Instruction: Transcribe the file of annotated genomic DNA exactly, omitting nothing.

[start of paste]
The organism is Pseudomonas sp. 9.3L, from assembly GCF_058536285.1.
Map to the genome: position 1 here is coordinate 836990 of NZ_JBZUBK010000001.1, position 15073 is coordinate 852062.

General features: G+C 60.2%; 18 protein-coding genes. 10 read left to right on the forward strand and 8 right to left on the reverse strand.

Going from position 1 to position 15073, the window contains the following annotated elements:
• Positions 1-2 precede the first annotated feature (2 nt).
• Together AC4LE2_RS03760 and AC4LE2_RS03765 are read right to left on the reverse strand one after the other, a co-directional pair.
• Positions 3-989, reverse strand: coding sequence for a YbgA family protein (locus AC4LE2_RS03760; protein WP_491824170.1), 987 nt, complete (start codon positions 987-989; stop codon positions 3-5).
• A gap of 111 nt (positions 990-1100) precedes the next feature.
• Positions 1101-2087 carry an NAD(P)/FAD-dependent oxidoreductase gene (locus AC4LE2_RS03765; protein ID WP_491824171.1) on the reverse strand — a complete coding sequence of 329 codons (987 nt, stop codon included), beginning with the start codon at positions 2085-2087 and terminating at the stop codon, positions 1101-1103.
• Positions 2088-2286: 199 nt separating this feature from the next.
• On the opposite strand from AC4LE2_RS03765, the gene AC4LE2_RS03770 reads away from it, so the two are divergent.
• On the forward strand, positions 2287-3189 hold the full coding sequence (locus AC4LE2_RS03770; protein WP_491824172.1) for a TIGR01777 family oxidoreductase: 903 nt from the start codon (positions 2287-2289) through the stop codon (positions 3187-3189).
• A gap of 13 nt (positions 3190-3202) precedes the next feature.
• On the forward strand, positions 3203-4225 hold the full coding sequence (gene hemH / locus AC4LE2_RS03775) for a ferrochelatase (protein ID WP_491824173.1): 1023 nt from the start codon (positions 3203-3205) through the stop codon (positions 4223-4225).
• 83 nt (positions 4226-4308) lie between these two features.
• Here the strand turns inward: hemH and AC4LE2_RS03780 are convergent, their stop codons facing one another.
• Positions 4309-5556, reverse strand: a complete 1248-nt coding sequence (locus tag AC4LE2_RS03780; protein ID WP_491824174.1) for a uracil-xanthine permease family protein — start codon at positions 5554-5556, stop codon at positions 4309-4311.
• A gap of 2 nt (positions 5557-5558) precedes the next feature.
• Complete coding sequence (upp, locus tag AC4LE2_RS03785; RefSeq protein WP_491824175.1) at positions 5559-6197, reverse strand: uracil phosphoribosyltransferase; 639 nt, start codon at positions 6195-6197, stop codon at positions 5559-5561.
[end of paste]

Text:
The organism is Pseudomonas sp. 9.3L, from assembly GCF_058536285.1.
Map to the genome: position 1 here is coordinate 836990 of NZ_JBZUBK010000001.1, position 15073 is coordinate 852062.

General features: G+C 60.2%; 18 protein-coding genes. 10 read left to right on the forward strand and 8 right to left on the reverse strand.

Going from position 1 to position 15073, the window contains the following annotated elements:
• Positions 1-2 precede the first annotated feature (2 nt).
• Together AC4LE2_RS03760 and AC4LE2_RS03765 are read right to left on the reverse strand one after the other, a co-directional pair.
• Positions 3-989, reverse strand: coding sequence for a YbgA family protein (locus AC4LE2_RS03760; protein WP_491824170.1), 987 nt, complete (start codon positions 987-989; stop codon positions 3-5).
• A gap of 111 nt (positions 990-1100) precedes the next feature.
• Positions 1101-2087 carry an NAD(P)/FAD-dependent oxidoreductase gene (locus AC4LE2_RS03765; protein ID WP_491824171.1) on the reverse strand — a complete coding sequence of 329 codons (987 nt, stop codon included), beginning with the start codon at positions 2085-2087 and terminating at the stop codon, positions 1101-1103.
• Positions 2088-2286: 199 nt separating this feature from the next.
• On the opposite strand from AC4LE2_RS03765, the gene AC4LE2_RS03770 reads away from it, so the two are divergent.
• On the forward strand, positions 2287-3189 hold the full coding sequence (locus AC4LE2_RS03770; protein WP_491824172.1) for a TIGR01777 family oxidoreductase: 903 nt from the start codon (positions 2287-2289) through the stop codon (positions 3187-3189).
• A gap of 13 nt (positions 3190-3202) precedes the next feature.
• On the forward strand, positions 3203-4225 hold the full coding sequence (gene hemH / locus AC4LE2_RS03775) for a ferrochelatase (protein ID WP_491824173.1): 1023 nt from the start codon (positions 3203-3205) through the stop codon (positions 4223-4225).
• 83 nt (positions 4226-4308) lie between these two features.
• Here the strand turns inward: hemH and AC4LE2_RS03780 are convergent, their stop codons facing one another.
• Positions 4309-5556, reverse strand: a complete 1248-nt coding sequence (locus tag AC4LE2_RS03780; protein ID WP_491824174.1) for a uracil-xanthine permease family protein — start codon at positions 5554-5556, stop codon at positions 4309-4311.
• A gap of 2 nt (positions 5557-5558) precedes the next feature.
• Complete coding sequence (upp, locus tag AC4LE2_RS03785; RefSeq protein WP_491824175.1) at positions 5559-6197, reverse strand: uracil phosphoribosyltransferase; 639 nt, start codon at positions 6195-6197, stop codon at positions 5559-5561.